Joe’s first attempt at building a traditional scale model using Depron was this Chipunk based on the Dennis Bryant plan.

Joe Collicutt describes his finely tuned method of building from plans using Depron rather than balsa.

Lots of people have become used to using Depron sheet as a building material in the past decade or so and some have designed whole models out of the stuff. A typical example being the Ultimate biplane by Dave Royds, as featured in the December 2009 edition of RCM&E. However, I am not aware of many builders who have employed it extensively to make a sizeable scale model from plans designed for balsa wood.



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Silver Spitfire was next on Joe’s build list.

Recently, I decided to experiment with the idea and have had some success with a Dennis Bryant Chipmunk and a Brian Taylor Mk 1X Spitfire, both of which you may have seen in the magazine’s Pilots’ Pictorial pages over the past year. As a consequence, your friendly Editor asked me to write about the experience.
At the outset I ought to point out, if it is not already obvious, that using Depron throughout a model precludes the use of IC engines and dictates the use of electric power. Although not a great fan of wiggly amps, I was prepared to go this route to achieve my aim.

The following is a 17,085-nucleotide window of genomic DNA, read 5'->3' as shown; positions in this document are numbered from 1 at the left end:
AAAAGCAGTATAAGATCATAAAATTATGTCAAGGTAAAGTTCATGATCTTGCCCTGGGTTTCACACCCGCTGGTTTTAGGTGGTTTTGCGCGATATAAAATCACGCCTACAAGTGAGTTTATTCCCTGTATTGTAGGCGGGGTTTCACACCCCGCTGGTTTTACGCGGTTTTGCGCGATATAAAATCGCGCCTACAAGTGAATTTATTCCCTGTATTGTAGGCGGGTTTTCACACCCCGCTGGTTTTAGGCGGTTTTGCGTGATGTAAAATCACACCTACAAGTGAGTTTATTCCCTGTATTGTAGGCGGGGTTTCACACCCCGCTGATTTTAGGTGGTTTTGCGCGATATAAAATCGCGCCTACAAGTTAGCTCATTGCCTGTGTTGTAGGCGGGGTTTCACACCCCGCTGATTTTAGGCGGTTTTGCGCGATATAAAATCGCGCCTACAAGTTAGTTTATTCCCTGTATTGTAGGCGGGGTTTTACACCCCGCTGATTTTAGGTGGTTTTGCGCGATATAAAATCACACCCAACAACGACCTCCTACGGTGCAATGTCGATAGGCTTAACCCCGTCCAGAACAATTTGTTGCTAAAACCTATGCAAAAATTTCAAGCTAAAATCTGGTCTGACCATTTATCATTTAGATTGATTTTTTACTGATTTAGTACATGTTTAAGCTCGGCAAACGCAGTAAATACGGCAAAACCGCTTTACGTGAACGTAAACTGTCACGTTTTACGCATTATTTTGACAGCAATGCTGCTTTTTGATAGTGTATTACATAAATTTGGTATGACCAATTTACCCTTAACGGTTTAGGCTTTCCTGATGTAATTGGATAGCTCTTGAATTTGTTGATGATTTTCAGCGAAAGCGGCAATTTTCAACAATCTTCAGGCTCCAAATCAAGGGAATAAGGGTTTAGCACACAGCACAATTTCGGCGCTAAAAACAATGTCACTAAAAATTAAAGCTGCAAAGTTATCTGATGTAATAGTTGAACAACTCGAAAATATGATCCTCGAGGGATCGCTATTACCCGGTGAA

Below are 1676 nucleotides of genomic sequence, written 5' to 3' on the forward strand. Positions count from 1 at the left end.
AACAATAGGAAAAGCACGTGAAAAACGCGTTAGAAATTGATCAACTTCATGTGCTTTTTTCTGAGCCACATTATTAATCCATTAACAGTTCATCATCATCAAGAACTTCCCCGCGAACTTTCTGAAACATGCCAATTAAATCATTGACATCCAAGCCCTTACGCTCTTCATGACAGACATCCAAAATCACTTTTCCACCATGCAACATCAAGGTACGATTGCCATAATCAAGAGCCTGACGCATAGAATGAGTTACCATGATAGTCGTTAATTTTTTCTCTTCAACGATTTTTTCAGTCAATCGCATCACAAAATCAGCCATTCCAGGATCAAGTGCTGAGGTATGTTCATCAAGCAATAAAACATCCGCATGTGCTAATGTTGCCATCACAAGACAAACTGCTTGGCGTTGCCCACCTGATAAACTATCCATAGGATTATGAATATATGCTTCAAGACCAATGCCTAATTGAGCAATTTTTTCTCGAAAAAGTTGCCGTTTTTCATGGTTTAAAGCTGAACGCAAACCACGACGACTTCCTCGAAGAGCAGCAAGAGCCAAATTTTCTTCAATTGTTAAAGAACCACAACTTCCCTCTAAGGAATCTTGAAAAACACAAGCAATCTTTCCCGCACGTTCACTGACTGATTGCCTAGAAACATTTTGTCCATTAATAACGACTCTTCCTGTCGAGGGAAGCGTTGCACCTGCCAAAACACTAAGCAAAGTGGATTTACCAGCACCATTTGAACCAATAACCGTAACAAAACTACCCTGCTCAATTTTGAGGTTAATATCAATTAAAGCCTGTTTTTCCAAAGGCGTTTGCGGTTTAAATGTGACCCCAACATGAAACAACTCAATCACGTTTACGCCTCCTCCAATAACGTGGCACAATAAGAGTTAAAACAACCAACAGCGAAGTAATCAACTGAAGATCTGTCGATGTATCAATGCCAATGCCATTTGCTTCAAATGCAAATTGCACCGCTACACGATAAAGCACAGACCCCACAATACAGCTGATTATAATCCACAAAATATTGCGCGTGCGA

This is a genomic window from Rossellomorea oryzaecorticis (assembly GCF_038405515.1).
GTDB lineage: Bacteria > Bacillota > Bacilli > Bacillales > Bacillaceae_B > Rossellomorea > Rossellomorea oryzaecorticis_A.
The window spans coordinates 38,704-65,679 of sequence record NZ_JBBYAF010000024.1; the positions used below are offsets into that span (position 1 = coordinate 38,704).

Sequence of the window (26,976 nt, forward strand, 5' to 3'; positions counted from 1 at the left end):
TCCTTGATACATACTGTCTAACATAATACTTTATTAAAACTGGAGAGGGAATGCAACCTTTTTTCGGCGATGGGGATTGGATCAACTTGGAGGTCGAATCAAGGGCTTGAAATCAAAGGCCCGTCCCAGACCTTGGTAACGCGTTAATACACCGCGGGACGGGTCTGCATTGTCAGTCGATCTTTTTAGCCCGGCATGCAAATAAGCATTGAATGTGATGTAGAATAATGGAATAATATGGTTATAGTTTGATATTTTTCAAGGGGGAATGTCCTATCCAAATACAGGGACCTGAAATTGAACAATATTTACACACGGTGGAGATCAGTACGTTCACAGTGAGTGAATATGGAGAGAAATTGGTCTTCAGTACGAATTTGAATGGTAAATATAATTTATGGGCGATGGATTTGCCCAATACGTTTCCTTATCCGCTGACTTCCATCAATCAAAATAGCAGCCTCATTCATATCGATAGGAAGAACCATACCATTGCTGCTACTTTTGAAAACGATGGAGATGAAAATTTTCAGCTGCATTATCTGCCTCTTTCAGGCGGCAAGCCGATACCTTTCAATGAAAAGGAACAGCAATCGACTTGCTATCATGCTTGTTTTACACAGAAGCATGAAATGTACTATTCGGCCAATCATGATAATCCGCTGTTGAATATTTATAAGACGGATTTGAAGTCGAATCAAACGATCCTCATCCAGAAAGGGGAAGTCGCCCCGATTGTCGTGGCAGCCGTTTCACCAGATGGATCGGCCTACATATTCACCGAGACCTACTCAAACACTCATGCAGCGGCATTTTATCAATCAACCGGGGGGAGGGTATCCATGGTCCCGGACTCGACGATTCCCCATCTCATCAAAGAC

A Depron model is unlikely to match the detail and finish of one based on wood. Even so, it’s possible to get fairly close, as Joe has done with the Chipmunk.

One of the attractions of Depron is its cheapness relative to balsa, but the overriding advantage for me is its lightness. It also happens to be easy to shape, albeit not with as good end results as those achieved with wood. Since it is light, as with all foam, the resultant models fly more slowly than their wood equivalents and this is what I primarily seek for scale models. The sight of Chipmunk models flown like aerobatic Extras makes me wince. So, a couple of years ago I ventured to make a Dennis Bryant Chipmunk, essentially from Depron.



Having previously built the model as designed, I was already familiar with the build process, which was a great help. The method of constructing the fuselage, using two balsa half shells stuck together longitudinally, was easily translatable into Depron, with little need for any reinforcement. However, it was clear the tail feathers and wings would require some stiffening with balsa in certain areas.
It is useful when employing a totally different material from that in the design to have a reasonably good appreciation of the basic principles of aircraft structures.


The Spitfire fuselage is built around a 6mm Depron spine cut in the shape of the fuselage profile.

This does not require a deep understanding of primary, secondary and tertiary structures but this does give confidence in your decision making. Fortunately, most model fliers will quickly gain a knowledge of where the major stresses occur when witnessing a wing folding in flight, an undercarriage collapsing on landing or hinges working loose. So, when studying the plans at the outset of the build you can locate those areas likely to benefit from some added strength.